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Happy Person, Happy People, Happy Planet

31 Aug 2017 | Satish Kumar

World In Drop

A new, inclusive and holistic concept of wellbeing is coming to the fore, embracing sustainability, resilience, fairness, care for the Earth and all living beings.

The true meaning of 'wellbeing' has often been very narrowly interpreted and misunderstood. It has been associated with personal growth and personal development; a search for job satisfaction, work/life balance, more time for yoga, walking, gardening and resting. But this view is changing.

Radical ecologists are now proposing a decrease in economic output, a reduction in material consumption, the setting of limits to our use of non-renewable resources, and an increase in the growth of human wellbeing and the wellbeing of planet Earth.

The commitment of governments across the globe to the singular goal of growth in Gross Domestic Product (GDP) is being questioned and a new understanding is emerging. Economists, industrialists and policymakers are realising that GDP is not enough and nor is it a guarantee of a good society. For many seemingly wealthier countries, GDP has moved exponentially upwards but the health and happiness of the population have fallen. At the same time the stress on our natural resources has increased out of all proportion (peak oil is only the tip of the iceberg).

Wellbeing is being taken seriously

In recent years, a number of excellent initiatives have been founded demonstrating that this topic is now being taken very seriously. Cambridge University's Well-being Institute was established for the scientific study of wellbeing and the Happy Planet Index was set up by the New Economics Foundation (NEF). The Action for Happiness charity is now playing an increasingly pivotal role in promoting positive social change.

The government of Bhutan's initiative to measure Gross National Happiness (GNH) in place of Gross National Product (GNP) has started to inspire governments in the West that haven't had the courage to challenge the orthodoxy of GNP. European politicians are now talking about the need to focus on wellbeing and the influential World Happiness Report is now in its fifth year of publication, edited by influential economists such as Jeff Sachs and Richard Layard.

Afh Event

These are all good starting points. A shift of emphasis from exclusive attention to economic growth, high living standards, social mobility and materialism to a politics of wellbeing is very welcome.

How authentic is this shift from economic growth to growth in wellbeing?

The establishment is very good at hijacking or even stealing the words of the green movement and then carrying on with 'business as usual'. For example, the word 'sustainability' is often used both by politicians and business leaders, but when we then examine their actions and practices it is difficult to believe that they have understood the meaning of the word.

It appears they want to have their cake and eat it: they wish to achieve sustainability without disengaging themselves from the causes of 'unsustainability' such as globalisation, the free market, mass transportation and deep-sea oil exploration.

Afh Shift Poster

The truth is that if they wish to embrace wellbeing they will have to be more honest about it and turn away from their clear commitment to unlimited economic growth and the religion of materialism.

The interdependence of Wellbeing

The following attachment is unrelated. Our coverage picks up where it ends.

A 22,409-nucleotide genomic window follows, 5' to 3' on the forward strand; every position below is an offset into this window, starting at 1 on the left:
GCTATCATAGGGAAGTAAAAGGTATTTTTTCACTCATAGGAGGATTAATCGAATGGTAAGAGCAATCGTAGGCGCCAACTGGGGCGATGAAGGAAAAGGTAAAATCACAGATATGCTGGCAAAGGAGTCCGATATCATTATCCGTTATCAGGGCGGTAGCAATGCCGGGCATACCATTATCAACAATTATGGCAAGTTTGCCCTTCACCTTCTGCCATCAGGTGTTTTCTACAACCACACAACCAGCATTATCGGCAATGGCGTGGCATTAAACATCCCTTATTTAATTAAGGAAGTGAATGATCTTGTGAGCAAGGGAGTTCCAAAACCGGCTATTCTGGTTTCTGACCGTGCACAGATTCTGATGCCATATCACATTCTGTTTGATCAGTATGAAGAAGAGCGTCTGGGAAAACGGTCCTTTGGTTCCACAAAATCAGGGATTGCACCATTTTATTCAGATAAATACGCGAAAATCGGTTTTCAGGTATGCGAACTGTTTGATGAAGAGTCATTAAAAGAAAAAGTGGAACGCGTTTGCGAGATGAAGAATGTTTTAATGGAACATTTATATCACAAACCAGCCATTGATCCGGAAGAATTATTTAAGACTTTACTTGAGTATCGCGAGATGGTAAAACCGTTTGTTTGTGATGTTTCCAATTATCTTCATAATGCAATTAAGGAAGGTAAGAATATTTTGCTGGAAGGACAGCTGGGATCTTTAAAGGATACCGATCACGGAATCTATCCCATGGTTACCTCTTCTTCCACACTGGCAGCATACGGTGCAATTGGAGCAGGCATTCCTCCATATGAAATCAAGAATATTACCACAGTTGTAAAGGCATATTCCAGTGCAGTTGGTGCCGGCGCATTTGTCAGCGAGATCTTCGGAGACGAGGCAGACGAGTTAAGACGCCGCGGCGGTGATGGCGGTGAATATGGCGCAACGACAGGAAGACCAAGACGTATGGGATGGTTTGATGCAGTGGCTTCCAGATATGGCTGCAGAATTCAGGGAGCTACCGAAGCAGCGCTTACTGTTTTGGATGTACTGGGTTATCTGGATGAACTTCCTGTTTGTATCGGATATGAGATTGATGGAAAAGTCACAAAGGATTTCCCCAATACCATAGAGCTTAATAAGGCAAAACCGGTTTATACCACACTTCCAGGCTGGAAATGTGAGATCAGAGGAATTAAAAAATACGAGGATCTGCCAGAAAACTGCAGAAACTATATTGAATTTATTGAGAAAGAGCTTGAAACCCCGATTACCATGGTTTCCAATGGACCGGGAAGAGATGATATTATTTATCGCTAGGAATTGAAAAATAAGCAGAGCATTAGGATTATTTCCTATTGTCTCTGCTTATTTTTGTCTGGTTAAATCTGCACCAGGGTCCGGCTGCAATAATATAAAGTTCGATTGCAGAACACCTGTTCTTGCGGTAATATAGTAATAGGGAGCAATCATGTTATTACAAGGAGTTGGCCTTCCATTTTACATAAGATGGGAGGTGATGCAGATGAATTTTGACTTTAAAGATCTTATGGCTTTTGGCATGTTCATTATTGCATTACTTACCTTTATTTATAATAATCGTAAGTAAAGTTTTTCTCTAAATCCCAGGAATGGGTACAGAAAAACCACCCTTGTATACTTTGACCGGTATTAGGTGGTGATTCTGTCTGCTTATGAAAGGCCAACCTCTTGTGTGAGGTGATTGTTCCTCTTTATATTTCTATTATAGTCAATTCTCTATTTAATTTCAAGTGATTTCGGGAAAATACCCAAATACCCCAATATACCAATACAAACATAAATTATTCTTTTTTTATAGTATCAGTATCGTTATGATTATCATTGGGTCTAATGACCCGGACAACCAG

Wellbeing is not merely an extrinsic value: it is an extrinsic and an intrinsic value at the same time. It is, in the long term, impossible for an individual to be happy when others are suffering from starvation, social injustice and wars. Also, how can an individual be healthy on an unhealthy planet? Health of the person and health of the planet are two sides of the same coin.

Individuals and communities live in a seamless web of relationships. If those relationships are flourishing, individuals and communities will flourish. If the web of relationships is in turmoil, there can be no tranquillity, no harmony in the lives of individuals, their families or their communities. Wellbeing is as much a spiritual value as it is an economic necessity.

Happy Outdoors

If we suffer from fear, anxiety, greed, anger, craving and selfishness, then wellbeing will remain a distant goal. But if we cultivate compassion, courage, caring, gratitude and humility, then wellbeing will be near at hand. Psychological wellbeing is a first step to social and environmental wellbeing, but without social and environmental wellbeing, psychological wellbeing will remain a distant dream.

We are happy only when we make others happy - it is a seamless process. If the forests are gone, if biodiversity is diminished, if water is polluted, if cruelty is inflicted on animals, then there can be no personal peace or social coherence. If human communities are damaged because of poverty and deprivation, then they will be forced to encroach more upon natural resources. Therefore social justice is an essential part of wellbeing.

So the big vision of wellbeing - which we will be exploring at the fifth Resurgence Festival of Wellbeing in London on Saturday 23rd September - is that it must be a personal, social and ecological whole: Happy Person, Happy People, Happy Planet!

Satish Kumar

Satish Kumar is a peace and environmental activist and Editor Emeritus of Resurgence & Ecologist magazine.

Festival Of Wellbeing

The Resurgence Festival of Wellbeing takes place on Saturday 23 September, 10am-6pm, at St James's Church, Piccadilly, London W1J 9LL, featuring leading speakers, change-makers and performers. Festival tickets cost £45/£35 Concessions.



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We are honoured that the work of Action for Happiness features in the book as an example of his ideas being put into practice.

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